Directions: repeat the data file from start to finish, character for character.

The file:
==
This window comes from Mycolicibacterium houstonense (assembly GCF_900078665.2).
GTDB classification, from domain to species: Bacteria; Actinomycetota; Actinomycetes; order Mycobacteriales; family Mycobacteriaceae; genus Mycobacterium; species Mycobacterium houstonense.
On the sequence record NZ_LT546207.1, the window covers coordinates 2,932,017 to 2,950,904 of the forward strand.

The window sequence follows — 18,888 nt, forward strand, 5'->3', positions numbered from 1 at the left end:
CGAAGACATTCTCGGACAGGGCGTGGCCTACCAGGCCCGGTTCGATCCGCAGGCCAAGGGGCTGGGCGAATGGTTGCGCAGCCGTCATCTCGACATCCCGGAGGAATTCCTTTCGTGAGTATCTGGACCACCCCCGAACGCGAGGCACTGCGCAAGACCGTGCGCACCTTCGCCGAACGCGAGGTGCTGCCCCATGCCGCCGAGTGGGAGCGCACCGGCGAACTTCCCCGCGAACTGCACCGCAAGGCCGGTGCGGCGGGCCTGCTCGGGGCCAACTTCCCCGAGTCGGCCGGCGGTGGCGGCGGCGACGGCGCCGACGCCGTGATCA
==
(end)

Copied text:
This window comes from Mycolicibacterium houstonense (assembly GCF_900078665.2).
GTDB classification, from domain to species: Bacteria; Actinomycetota; Actinomycetes; order Mycobacteriales; family Mycobacteriaceae; genus Mycobacterium; species Mycobacterium houstonense.
On the sequence record NZ_LT546207.1, the window covers coordinates 2,932,017 to 2,950,904 of the forward strand.

The window sequence follows — 18,888 nt, forward strand, 5'->3', positions numbered from 1 at the left end:
CGAAGACATTCTCGGACAGGGCGTGGCCTACCAGGCCCGGTTCGATCCGCAGGCCAAGGGGCTGGGCGAATGGTTGCGCAGCCGTCATCTCGACATCCCGGAGGAATTCCTTTCGTGAGTATCTGGACCACCCCCGAACGCGAGGCACTGCGCAAGACCGTGCGCACCTTCGCCGAACGCGAGGTGCTGCCCCATGCCGCCGAGTGGGAGCGCACCGGCGAACTTCCCCGCGAACTGCACCGCAAGGCCGGTGCGGCGGGCCTGCTCGGGGCCAACTTCCCCGAGTCGGCCGGCGGTGGCGGCGGCGACGGCGCCGACGCCGTGATCA